So, if we know that big-change is happening, and we recognise that something has to be done, then we need to engage with those in power. Not surprisingly this has proven to be anything but straightforward. But who are ‘we’?

Straight to the Point

One of the conflicts at the heart of the identity question remains one of labels – queer theory often pitches LGBT identity against the hetero normative paradigm as a binary opposition where, as Jose Munoz states:
“Queerness is essentially about the rejection of the here and now and insistence on potentiality of concrete possibility of another world”?

This reflects an underlying belief that normative existence is seen as the true blueprint for the future. However in light of the knowledge that climate change is and will continue to disrupt the circumstances that have created the arguably successful Neocapitalist project, we require new narratives that recognise the entanglement of identities as well as an understanding that the future will not be conditioned by what is or what has been, but what it may have to be. Even if current generations will not be affected by the build-up of greenhouse gases, there is no question that the next generation will be. And yet to fully understand the question of futurity we need to interrogate the common presentation of the future as belonging to straight, white nuclear families. Certainly we are used to seeing pictures of ‘happy families’ with scaremongering slogans suggesting that the hetronomative lifestyle is under threat. Futhermore by pushing the connection between family and home with environmental health and wellbeing, the responsibility is privatised or at least deferred by the very system that causes environmental instability. As ecofeminist writer Greta Gaard9 writes, it is significant that those who link queer with anti-nature claim to value nature – when in fact these are the very people who sanction destructive behaviours.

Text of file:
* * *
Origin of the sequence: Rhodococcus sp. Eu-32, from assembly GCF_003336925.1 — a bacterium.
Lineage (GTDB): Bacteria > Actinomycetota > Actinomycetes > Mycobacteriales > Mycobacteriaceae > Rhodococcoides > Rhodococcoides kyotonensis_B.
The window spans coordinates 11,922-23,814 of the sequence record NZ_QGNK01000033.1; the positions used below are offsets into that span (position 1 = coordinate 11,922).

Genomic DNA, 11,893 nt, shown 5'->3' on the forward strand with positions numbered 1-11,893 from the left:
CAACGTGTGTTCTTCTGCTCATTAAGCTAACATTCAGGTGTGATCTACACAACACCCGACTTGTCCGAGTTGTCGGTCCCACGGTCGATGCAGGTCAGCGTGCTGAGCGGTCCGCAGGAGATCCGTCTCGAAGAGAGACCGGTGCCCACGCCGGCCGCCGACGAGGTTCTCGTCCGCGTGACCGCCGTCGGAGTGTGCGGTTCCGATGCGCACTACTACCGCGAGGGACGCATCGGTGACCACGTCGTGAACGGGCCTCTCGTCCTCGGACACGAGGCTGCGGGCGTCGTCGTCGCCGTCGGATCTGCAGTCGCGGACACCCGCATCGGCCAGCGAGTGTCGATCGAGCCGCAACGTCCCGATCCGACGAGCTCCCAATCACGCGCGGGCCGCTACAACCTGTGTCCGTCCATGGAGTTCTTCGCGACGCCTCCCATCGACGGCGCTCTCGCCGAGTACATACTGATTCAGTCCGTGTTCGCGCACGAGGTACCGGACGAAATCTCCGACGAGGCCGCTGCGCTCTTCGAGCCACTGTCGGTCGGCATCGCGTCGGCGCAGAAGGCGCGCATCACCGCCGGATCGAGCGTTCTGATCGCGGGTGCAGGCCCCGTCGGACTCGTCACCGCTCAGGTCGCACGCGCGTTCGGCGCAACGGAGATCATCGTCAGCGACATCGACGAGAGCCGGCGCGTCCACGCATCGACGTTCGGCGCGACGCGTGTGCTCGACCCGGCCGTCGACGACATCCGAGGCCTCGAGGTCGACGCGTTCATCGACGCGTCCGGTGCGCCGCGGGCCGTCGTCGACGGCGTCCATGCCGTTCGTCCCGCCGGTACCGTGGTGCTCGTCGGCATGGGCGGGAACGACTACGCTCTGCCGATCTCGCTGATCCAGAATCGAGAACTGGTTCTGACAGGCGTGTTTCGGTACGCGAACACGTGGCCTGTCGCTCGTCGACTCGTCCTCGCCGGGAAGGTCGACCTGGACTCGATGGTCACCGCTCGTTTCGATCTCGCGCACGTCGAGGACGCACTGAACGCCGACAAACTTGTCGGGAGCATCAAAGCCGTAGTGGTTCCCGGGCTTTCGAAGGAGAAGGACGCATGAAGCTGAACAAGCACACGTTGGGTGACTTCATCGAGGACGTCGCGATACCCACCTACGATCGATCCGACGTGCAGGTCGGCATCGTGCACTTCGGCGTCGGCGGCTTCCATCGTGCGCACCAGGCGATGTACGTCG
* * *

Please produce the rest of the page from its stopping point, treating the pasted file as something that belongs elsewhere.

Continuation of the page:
Returning to the common cultural paradigm that cisgender is natural and therefore, by extension, belongs to nature in contrast with queerness which is understood as unnatural and therefore not belonging to the natural order, we see how redundant this two dimensional position has become. Indeed this belief is convenient and useful precisely because it validates the stable, powerful minority; whereas looking in the other direction at environmentally unstable settings we see the poor, those who work in low paid jobs and those with few choices. In other words climate chaos has been created out of societal inequalities with those most at risk being the least responsible. However this pervasive view has been called into question, not least through the lens of ecocriticism, to the point at which Nicole Seymour is able to suggest that in order to empathise with environmentalism it is necessary to do so through a queer eye.10 Her arguments invite us to rethink what we know about our relationship to ‘mother nature’ in terms of gendered readings and power structures. This kind of radical re-thinking is necessary if we are to have a chance of critiquing other more tangible and dangerous responses.